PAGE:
Format of a fine-tuning dataset

With the introduction of the remarkable trl library, formatting fine-tuning datasets got much easier. Before showing the formats, let's consider one last time what we want to do: We want to teach a model to understand a specific domain or task and generate correct answers based on our input question or prompt.

This gives a hint on how to structure the dataset: We need a "question" and we need an "answer".

Specifically, with trl there are two ways to implement this format:

  1. The conversational format:

    1{"messages": [{"role": "system", "content": "Your system message"}, {"role": "user", "content": "Your first prompt"}, {"role": "assistant", "content": "Your first answer"}]}
    2{"messages": [{"role": "system", "content": "Your system message"}, {"role": "user", "content": "Your second prompt"}, {"role": "assistant", "content": "Your second answer"}]}
  2. The instruction format:

    1{"prompt": "Your first prompt", "completion": "Your first answer"}
    2{"prompt": "Your second prompt", "completion": "Your second answer"}

As you might find, these formats are very close to what the LLM APIs require the format to be during the subsequent inference.

In the first format, we assume a chatbot-like application and basically create artificial conversations. In the second format, we assume a instruction -> answer type of system and therefore simply create question/answer pairs.

In summary, decide for one format or another and make sure each "row" on your dataset is formatted as defined above.

What about test data?

An important question is how to split training and test data. While again this depends on the use-case, it's best to have 10-20% of your data dedicated for testing/validation. Either manually attribute the rows to training or testing (make sure to "uniformly" distribute the data) or simply use a random split. The latter works well for larger datasets, while the smaller the dataset gets the more you want to manually create the split.

It's best to save both the test and training dataset as separate files on your file system. Especially for larger datasets, keeping them just in memory might get on your nerves, as you might need to restart your python environment during setting up the training process.

Hands-on: Execute the fine-tuning process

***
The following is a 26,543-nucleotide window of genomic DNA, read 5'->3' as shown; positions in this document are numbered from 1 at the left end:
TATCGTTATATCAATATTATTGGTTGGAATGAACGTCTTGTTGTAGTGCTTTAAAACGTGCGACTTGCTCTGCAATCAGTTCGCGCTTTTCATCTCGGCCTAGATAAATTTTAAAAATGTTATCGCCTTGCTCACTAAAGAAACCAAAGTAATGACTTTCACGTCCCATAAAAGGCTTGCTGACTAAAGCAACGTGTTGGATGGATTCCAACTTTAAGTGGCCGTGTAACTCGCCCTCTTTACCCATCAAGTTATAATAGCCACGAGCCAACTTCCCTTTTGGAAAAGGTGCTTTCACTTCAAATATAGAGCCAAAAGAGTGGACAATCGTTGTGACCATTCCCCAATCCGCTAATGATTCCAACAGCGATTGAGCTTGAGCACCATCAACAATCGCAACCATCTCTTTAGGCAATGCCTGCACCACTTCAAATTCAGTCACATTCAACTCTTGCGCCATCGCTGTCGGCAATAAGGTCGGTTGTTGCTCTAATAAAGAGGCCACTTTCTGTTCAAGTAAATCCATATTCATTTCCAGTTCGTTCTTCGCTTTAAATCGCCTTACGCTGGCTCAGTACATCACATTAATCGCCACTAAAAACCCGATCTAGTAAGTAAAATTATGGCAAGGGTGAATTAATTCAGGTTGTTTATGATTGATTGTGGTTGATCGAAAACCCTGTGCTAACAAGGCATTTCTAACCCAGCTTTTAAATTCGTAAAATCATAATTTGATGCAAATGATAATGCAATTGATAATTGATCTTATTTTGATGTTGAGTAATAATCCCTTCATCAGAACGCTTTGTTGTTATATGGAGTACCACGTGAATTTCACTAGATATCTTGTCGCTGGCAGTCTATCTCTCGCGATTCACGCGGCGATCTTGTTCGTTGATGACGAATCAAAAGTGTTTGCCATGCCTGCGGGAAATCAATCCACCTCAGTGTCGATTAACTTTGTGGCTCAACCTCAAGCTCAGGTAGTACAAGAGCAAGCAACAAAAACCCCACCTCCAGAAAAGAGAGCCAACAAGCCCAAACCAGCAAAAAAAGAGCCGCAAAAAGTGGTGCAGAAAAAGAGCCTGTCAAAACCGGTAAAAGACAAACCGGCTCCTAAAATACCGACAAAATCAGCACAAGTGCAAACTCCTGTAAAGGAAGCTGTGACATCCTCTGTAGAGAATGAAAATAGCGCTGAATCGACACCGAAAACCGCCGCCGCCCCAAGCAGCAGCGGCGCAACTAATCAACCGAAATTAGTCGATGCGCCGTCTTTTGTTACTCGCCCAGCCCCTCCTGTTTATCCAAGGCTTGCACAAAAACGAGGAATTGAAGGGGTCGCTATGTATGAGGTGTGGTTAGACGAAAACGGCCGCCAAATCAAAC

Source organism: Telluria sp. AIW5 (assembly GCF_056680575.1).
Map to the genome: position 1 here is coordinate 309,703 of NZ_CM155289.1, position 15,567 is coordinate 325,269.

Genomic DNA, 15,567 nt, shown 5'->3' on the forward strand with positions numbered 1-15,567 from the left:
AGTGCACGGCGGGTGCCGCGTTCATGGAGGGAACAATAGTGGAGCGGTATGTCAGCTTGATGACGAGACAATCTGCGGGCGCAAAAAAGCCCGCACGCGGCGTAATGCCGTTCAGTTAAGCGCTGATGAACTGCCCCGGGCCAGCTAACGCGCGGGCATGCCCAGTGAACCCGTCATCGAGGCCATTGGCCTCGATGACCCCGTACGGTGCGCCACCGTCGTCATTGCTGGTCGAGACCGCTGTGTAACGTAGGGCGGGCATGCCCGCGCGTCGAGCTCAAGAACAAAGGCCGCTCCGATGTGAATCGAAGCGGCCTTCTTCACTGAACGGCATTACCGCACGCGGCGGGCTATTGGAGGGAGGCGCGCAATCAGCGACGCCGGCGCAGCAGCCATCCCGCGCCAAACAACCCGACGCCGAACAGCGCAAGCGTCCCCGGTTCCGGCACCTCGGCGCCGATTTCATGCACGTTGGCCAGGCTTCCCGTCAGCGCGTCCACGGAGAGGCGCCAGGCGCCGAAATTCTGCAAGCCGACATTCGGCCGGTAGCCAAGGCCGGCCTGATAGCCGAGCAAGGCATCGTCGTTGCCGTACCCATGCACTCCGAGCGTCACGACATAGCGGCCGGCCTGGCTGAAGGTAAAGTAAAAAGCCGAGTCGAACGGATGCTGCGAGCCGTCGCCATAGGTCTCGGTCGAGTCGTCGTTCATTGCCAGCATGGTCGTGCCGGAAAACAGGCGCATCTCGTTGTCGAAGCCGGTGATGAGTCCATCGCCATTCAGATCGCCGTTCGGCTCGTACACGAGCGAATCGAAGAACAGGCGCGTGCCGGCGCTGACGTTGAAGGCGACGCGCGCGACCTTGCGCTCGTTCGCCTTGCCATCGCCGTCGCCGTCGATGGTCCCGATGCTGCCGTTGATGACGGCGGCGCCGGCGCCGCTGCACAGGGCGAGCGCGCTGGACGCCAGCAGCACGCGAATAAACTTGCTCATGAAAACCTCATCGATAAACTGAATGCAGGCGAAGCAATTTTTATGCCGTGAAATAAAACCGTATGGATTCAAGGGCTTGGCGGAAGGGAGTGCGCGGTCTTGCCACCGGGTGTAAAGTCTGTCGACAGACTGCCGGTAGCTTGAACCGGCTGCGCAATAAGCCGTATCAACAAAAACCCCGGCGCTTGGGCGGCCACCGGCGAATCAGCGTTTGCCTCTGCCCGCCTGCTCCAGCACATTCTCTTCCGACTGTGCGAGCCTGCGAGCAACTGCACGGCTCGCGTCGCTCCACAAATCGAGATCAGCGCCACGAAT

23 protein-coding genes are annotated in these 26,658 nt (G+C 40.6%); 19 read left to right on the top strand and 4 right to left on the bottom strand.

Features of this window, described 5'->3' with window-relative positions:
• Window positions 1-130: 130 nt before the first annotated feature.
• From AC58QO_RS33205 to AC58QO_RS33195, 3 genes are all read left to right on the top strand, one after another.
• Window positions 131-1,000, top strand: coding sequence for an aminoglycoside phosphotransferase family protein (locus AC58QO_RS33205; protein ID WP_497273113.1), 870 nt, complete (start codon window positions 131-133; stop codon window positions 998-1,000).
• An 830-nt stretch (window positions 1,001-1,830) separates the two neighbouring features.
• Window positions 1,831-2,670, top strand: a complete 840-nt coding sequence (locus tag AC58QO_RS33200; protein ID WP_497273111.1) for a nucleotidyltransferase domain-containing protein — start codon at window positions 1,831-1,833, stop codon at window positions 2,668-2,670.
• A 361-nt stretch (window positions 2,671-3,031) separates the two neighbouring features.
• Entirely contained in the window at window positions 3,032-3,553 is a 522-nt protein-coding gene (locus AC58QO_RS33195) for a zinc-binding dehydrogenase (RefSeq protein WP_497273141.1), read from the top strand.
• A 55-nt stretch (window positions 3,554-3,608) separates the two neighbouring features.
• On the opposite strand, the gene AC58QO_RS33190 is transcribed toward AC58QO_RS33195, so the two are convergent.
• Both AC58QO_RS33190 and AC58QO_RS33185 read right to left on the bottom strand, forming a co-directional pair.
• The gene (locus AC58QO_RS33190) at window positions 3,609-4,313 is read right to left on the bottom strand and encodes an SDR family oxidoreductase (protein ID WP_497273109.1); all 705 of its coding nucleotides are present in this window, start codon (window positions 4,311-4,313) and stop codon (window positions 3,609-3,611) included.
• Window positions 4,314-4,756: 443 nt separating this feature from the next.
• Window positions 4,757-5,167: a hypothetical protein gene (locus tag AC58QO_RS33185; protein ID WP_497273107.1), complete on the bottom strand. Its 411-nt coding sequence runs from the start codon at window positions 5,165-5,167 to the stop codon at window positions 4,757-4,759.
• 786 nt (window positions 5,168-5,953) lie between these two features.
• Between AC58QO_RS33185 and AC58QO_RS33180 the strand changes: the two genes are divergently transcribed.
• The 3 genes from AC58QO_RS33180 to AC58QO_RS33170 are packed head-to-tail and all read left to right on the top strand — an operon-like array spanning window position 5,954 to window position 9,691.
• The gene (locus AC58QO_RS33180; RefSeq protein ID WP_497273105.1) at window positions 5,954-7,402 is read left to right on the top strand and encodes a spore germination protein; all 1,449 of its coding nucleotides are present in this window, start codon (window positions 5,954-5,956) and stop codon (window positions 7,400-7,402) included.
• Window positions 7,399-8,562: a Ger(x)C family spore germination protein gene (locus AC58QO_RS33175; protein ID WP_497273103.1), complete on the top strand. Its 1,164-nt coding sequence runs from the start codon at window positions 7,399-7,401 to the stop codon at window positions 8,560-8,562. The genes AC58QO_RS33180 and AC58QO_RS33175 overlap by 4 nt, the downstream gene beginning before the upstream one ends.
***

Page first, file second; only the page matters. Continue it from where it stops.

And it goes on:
We're almost there - but we've to talk about one theoretical aspect before: Most models are just enormous. ENORMOUS. They would require 100s of GBs of VRAM to be fine-tuned. However, thanks to enormous efforts of the open-source community, we have some options here. And, as experience shows, these options don't reduce the quality of the fine-tuned result in a significant way!

  1. QLoRA: QLoRA was first introduced in May 2023 and was a major breakthrough in the field of fine-tuning. Quoting from the paper: QLoRA is an efficient fine-tuning approach that reduces memory usage enough to fine-tune a 65B parameter model on a single 48GB GPU while preserving full 16-bit fine-tuning task performance. QLoRA introduces a number of innovations to save memory without sacrificing performance: (a) 4-bit NormalFloat (NF4), a new data type that is information theoretically optimal for normally distributed weights (b) double quantization to reduce the average memory footprint by quantizing the quantization constants, and (c) paged optimziers to manage memory spikes.

    As we'll see in a second, while QLoRA provides outstanding results, Hugging Face did a similarly great job in integrating QLoRA into their transformers library. Therefore, we can use it without much hassle.

    For more information on QLoRA, check the Hugging Face intro.

  2. Model quantization with bitsandbytes: While QLoRA reduces the memory usage, the models itself are still as big as they are. Using bitsandbytes we can quantize the model to lower floating point accuracy.